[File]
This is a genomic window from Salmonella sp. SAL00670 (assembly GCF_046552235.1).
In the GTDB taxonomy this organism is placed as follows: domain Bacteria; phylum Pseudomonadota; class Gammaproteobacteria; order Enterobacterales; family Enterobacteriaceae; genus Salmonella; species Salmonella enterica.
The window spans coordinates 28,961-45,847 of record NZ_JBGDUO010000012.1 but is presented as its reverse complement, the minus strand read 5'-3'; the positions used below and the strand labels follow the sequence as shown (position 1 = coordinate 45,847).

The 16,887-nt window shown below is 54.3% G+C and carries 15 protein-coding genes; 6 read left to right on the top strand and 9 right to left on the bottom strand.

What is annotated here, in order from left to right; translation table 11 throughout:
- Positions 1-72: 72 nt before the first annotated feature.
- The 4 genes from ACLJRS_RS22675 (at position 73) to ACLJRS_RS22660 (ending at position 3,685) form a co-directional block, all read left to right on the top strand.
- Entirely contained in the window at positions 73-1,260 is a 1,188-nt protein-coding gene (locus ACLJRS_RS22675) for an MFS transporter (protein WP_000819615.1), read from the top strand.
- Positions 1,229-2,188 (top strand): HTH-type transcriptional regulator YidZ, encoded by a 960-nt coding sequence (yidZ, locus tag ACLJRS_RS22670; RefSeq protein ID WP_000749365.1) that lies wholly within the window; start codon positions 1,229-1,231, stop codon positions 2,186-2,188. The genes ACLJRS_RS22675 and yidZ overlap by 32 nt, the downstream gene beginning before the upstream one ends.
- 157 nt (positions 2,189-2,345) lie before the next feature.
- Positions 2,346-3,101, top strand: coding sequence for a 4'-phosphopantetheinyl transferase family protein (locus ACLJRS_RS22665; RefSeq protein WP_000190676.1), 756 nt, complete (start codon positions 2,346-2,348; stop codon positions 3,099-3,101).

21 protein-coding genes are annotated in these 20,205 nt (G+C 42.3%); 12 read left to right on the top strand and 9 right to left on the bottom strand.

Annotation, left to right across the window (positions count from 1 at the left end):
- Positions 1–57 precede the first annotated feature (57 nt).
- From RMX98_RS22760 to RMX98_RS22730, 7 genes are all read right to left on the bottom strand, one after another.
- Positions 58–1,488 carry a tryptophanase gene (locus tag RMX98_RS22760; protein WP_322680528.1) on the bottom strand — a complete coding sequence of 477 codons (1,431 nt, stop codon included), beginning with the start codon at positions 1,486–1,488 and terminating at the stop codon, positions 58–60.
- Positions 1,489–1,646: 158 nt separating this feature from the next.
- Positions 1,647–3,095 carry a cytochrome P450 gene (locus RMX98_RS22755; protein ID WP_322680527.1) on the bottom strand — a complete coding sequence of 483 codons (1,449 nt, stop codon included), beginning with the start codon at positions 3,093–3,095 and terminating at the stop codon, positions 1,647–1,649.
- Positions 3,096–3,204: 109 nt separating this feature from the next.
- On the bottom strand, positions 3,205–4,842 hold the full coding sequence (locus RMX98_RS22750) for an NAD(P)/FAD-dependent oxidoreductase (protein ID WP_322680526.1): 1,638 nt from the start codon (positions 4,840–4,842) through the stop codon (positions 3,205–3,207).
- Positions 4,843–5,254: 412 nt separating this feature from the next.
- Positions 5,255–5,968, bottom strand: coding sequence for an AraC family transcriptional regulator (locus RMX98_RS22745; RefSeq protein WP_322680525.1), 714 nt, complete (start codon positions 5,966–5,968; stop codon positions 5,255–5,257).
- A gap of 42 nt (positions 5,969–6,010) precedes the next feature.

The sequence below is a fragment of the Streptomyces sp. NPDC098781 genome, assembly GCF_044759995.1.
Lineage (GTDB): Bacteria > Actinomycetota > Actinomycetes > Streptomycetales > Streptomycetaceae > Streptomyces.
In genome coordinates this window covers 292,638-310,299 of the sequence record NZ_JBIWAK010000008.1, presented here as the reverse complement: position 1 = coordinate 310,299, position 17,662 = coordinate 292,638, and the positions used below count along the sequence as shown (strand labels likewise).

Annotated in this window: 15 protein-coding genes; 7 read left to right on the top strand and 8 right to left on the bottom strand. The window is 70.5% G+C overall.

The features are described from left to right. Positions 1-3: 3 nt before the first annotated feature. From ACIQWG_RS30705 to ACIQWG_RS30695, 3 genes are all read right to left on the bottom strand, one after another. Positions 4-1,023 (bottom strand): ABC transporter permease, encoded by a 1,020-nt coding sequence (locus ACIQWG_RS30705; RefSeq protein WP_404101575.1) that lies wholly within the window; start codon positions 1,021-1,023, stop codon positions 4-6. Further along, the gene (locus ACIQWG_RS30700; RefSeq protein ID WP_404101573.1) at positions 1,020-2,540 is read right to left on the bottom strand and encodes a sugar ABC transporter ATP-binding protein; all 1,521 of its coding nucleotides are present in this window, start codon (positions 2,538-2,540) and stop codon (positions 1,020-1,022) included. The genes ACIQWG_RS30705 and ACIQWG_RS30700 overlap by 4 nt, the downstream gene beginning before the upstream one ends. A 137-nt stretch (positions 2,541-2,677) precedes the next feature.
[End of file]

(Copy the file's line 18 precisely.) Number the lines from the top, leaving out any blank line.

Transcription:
- Positions 1,647–3,095 carry a cytochrome P450 gene (locus RMX98_RS22755; protein ID WP_322680527.1) on the bottom strand — a complete coding sequence of 483 codons (1,449 nt, stop codon included), beginning with the start codon at positions 3,093–3,095 and terminating at the stop codon, positions 1,647–1,649.